It’s far too early to proclaim Albie an incel or anything of the sort. But White is clever enough to understand the alarm bells the term “nice guy” is sure to set off in a segment of The White Lotus’s viewership. All too often, men use their supposed “nice guy” status to justify a sexual entitlement no less insidious than Bert and Dominic’s own, just painted with a more palatable veneer. If these men are so nice, why wouldn’t beautiful women want to sleep with them? Especially “pretty wounded birds,” to whom Albie says he finds himself most attracted. Oof.
White has made it obvious The White Lotus season 2 is all about knotty sexual politics, particularly between heterosexual men and women. It’s possible, then, that the showrunner is positioning Albie as incel-adjacent, in which case the youngest Di Grasso just might—perhaps unintentionally—hurt someone in retaliation for a rebuffed attraction. That said, it’s just as likely Portia might harbor a murderous streak, especially if Albie refuses to take a hint.
Theory #2: Lucia and Mia are the murderers.
A recurring image throughout The White Lotus season 2 is that of testa di moro, the legend of the Moor’s Head. So the story goes, a Sicilian girl was once seduced by a Moorish man, only to discover he was already married—with children. In response, she sliced off his head. Such Moor’s Head busts populate guest rooms at The White Lotus’s Sicilian property, a visible reminder (and instigator) of our cast’s adulterous suspicions.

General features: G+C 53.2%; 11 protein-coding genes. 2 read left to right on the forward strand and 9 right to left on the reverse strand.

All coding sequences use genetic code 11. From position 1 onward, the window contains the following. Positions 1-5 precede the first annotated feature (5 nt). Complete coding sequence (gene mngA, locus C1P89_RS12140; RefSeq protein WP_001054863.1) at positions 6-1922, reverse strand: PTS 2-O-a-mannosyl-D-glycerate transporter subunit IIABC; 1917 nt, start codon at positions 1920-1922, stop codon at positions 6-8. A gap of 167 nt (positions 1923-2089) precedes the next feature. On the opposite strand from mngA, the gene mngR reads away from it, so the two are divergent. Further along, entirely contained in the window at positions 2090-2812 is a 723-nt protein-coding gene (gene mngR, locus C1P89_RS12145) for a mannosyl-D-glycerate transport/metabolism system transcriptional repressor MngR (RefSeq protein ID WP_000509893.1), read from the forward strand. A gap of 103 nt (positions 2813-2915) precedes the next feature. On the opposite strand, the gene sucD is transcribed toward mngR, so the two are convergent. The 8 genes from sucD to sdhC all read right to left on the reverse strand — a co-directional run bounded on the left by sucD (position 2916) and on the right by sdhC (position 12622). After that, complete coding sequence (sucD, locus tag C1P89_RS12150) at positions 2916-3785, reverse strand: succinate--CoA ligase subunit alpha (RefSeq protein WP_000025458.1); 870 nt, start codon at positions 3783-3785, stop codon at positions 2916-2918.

It would stand to reason, then, that the actual plot this season might mirror the legend. Lucia and Mia are both Sicilian girls who, as of episode 2, are becoming increasingly immersed in the goings-on of the hotel guests (and their sexual proclivities). Right now, they seem to have no interest in love; they’re at The White Lotus for business, to enjoy the gaudy lifestyles of the men and women who feed off their island. But should emotions run hot, violence is far from out of the question.
Theory #3: Greg is one of the victims—because he’s already dying.
If you watched season 1 of The White Lotus, you’ll recall that Coolidge’s Tanya McQuoid-Hunt first encountered her now-husband Greg at the Maui resort where Armond met his end. As of season 2, they’re now married, though Greg’s shed much of the charm that made him likable in the show’s first chapter. This time, he’s work-obsessed, critical and controlling, which throws Tanya’s own acute paranoia into a tailspin.
Her concerns calcify in episode 1, when she overhears Greg on the phone in the bathroom, telling an unknown caller, “Look. Listen, I don’t want to fucking talk about this right now, okay? Yes, I’m going to. Yeah. This is not the time.” When Tanya asks who he’s talking to, he explains, “It’s work. It’s Bob.”
Later, in episode 2, Tanya crawls out of bed to discover him on the phone again, saying, “Yeah, she’s clueless as usual. I’ll be home tomorrow, give you a call when I get in. All right, yeah, I love you too. And I look forward to it.”